Date of Award
M.A. in Southern Studies
Charles Reagan Wilson
The following thesis traces the life of a song generally known as “I'm a Good Old Rebel” to explore the impact of popular culture on the creation of Civil War memory. Penned in the aftermath of Lee's surrender and containing lines like, “I hate the Yankee Nation / And everything they do; / I hate the Declaration / Of Independence, too,” the “Good Old Rebel” typifies a certain brand of white southern identity that refuses Confederate defeat and sounds a call to arms for continued rebellion against the federal government. To begin, this study creates a biographical sketch of the author, who composed the words as a poem in 1867. Unlike most works on Civil War memory, this work then places emphasis on the period since the turn of the twentieth century up to the present, delving into the trajectory of the “Good Old Rebel” from a poem to a folk song to its most recent life on the Internet. In this way, the “Good Old Rebel” functions as a case study to explore the ways in which popular culture codifies reactionary political attitudes and sustains white southern resistance towards racial and class equality. Embracing an interdisciplinary approach, this thesis engages with historical and sociological methodologies and theories to critique the image of the unreconstructed white southerner created, in part, by this song.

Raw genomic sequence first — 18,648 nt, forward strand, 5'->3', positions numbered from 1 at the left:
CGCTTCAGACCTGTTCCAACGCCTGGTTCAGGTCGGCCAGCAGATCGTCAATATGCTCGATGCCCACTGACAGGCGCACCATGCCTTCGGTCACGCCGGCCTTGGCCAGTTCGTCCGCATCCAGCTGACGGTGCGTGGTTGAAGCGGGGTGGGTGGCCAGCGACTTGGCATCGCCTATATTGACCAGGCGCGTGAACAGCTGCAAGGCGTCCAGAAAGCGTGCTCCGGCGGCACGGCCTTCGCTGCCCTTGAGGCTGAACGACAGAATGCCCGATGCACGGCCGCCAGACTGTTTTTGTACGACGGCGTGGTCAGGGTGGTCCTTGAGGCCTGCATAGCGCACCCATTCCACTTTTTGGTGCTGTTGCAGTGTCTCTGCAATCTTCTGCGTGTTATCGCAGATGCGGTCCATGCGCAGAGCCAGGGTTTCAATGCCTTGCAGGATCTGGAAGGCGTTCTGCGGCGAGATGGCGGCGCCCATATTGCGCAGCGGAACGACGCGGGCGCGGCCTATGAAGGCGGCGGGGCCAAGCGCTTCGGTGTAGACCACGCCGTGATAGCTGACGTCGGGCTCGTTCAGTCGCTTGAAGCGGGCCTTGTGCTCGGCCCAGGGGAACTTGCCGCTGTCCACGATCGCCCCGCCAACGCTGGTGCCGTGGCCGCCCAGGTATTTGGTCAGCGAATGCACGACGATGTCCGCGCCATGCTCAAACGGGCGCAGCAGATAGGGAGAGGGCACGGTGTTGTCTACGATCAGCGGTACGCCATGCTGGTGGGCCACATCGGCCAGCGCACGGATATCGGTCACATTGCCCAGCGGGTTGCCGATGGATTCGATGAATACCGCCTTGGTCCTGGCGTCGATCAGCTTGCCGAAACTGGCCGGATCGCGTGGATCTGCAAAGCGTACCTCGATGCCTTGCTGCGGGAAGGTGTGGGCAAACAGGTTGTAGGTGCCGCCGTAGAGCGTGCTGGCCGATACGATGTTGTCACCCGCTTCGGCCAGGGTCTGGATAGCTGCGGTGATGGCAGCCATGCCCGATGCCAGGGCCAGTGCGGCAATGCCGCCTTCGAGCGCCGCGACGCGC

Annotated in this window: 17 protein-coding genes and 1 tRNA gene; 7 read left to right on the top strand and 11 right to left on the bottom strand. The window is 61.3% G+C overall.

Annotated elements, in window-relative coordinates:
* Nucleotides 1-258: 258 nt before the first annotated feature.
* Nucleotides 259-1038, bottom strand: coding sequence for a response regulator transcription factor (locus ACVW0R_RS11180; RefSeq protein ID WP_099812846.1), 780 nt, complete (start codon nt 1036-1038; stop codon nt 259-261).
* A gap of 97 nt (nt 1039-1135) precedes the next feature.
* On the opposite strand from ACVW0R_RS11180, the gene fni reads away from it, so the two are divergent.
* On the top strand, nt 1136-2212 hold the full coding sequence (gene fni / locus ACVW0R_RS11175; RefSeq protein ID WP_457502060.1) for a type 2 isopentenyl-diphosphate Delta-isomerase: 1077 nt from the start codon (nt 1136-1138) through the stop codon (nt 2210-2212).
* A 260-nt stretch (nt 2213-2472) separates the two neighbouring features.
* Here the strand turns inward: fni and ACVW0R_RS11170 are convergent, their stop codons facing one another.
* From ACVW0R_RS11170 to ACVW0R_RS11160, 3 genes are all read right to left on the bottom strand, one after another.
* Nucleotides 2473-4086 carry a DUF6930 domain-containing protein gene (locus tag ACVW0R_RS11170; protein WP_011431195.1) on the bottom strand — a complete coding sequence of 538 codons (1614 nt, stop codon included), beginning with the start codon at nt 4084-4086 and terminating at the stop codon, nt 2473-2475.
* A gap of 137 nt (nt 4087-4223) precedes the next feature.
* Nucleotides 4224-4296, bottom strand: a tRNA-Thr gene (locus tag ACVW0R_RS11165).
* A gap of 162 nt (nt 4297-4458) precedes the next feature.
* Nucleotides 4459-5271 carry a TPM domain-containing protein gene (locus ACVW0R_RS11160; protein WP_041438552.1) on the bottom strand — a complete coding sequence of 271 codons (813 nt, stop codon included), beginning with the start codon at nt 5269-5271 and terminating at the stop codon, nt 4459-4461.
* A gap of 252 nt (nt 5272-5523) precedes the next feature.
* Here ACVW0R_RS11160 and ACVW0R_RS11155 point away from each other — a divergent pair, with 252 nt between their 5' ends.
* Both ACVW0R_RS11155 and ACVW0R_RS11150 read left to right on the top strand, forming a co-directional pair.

Thompson, Joseph Melvin, "I Won't Be Reconstructed: Good Old Rebels, Civil War Memory, And Popular Song" (2013). Electronic Theses and Dissertations. 867.